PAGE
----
By Russ and Tiña De Maris
If it’s December or thereabouts, you can be sure that there’s plenty of RVers boondocking on the desert near Quartzsite. And you can also bet good money that the local police agency will be investigating reports of stolen generators from some of those same boondockers. Just what can you do to keep somebody from running off with your generator?
For years, RVers have been cooking up their best practices for deterring theft. One of the most typical approaches is the “chain and lock” trick. A heavy chain wrapped around the generator secured to, say, the RV’s axle. Add a hefty lock, and that oughta keep the crooks at bay, right? Sad to say, chains and locks are quickly nullified with the use of a hefty bolt cutter. A couple of snips, a grab, and your generator is headed down the road.
Others suggest a different but related approach. Instead of using a chain that can be quickly snipped with a bolt cutter, substitute a multi-strand metal cable. Indeed, trying to chew through a wire cable with a bolt cutter is akin to taking after my wife’s BBQ ribs that she famously does in the microwave. OK, used to do in the microwave. Anyhow, it’s just a tough, too-time-consuming process.
Well, one RVer visiting Quartzsite tried just that approach with a so-called Snip-Proof cable. One night, over a half-dozen generators vanished from the desert – including the one with the unsnippable cable. Police speculated that the crooks used a diamond cutting wheel on a cordless tool. Call it the great Honda Sayonara.
Since Honda generators seem to be particular targets of crooks, Honda now has an “accessory” anti-theft bracket available. It bolts over the plastic Honda 2000 handle, which precludes crooks from simply making a quick cut or two through the handle and running off with the generator – leaving chains or cables intact. Well, as some have suggested, why doesn’t the company simply make these “standard equipment”? Good question, but even so, the determined crook can still whip through your chain or cable as we’ve already discussed.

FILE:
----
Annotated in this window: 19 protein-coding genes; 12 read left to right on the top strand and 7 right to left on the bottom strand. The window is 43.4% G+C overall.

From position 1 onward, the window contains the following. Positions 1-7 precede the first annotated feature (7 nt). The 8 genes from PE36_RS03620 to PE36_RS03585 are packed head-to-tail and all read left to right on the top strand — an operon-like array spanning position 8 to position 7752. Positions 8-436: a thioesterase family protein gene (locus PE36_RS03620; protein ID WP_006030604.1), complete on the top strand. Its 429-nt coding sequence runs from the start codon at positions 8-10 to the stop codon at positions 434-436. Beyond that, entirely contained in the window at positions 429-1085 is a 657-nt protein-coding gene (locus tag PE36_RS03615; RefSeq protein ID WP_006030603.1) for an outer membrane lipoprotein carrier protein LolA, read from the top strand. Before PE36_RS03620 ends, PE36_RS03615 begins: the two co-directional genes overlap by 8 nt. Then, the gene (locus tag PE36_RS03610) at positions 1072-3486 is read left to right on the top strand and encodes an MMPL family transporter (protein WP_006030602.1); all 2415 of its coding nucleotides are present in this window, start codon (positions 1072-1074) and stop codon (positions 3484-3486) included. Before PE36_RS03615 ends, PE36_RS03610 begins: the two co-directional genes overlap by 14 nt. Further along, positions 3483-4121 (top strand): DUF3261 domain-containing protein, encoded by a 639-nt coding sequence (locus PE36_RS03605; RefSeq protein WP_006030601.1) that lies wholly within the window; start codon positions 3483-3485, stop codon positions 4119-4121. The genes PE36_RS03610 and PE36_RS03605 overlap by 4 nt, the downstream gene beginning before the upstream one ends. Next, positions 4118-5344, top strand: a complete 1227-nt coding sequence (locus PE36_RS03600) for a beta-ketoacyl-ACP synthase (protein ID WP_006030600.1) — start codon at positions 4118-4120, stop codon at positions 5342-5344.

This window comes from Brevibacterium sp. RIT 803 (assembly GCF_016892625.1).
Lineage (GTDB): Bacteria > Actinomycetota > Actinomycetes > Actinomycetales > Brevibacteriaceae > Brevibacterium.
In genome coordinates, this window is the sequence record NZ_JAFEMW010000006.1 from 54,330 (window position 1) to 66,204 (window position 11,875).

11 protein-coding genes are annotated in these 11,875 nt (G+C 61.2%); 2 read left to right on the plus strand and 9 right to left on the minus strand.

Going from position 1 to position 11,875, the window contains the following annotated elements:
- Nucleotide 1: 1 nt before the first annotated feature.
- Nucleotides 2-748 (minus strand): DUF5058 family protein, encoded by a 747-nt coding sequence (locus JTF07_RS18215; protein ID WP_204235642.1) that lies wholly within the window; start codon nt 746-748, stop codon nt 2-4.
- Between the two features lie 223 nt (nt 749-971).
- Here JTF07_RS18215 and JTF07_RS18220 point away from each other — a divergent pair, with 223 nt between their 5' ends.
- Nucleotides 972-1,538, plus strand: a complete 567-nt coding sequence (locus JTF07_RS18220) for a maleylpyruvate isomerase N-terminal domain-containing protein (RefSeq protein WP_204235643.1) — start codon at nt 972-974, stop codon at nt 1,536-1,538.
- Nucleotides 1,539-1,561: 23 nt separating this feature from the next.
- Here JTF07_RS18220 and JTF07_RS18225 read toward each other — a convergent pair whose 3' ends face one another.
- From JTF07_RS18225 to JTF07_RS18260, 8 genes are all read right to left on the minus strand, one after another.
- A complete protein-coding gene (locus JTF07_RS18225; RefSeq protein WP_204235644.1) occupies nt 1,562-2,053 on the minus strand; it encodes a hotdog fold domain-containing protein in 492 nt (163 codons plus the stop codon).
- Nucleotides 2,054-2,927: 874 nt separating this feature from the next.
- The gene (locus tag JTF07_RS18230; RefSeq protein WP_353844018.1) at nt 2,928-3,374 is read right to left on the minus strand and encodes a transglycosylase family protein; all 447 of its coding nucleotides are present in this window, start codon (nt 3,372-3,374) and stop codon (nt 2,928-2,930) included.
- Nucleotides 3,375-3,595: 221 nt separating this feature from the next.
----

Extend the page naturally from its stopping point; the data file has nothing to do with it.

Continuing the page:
SO WHAT’S THE ANSWER? Alternative suggestions include motion-sensor equipped artillery, chains – not on the generator – but on large dogs with power jaws, perched near the generator, etc. But face it, if the crook wants your generator, and if he has enough time, he’ll figure out a way to make off with your kilowatt-maker. But like the commercial for the computer security company says, “They can’t hack what they can’t see.”
In practice, when your generator is operating, you’re probably up and around, making a sufficient theft deterrent. Granted, that doesn’t help much if you’re running the generator on a hot summer day and trot down to the store for a quart of milk. Plenty of RVers have found their generator vamoosed while away for less than a quarter hour.
But when you’re not running it, perhaps the best way to protect it is to hide it. It’s a pain in the neck to be sure, but we keep our generator tucked away in our truck canopy. With obscured, smoke-glass windows, it’s extremely difficult to see – if not impossible – in the dark of night. Other RVers actually stick their generators inside their RV at night, close to the door, but out of sight. Still others are known to somehow maneuver their tow vehicles up and over the top of their chained or cabled generator – making it extremely hard to physically get at the generator.
Until someone comes up with a thief-proof generator protection system, or all the crooks are gone (whichever comes first), your best generator protection system is probably to make it invisible.
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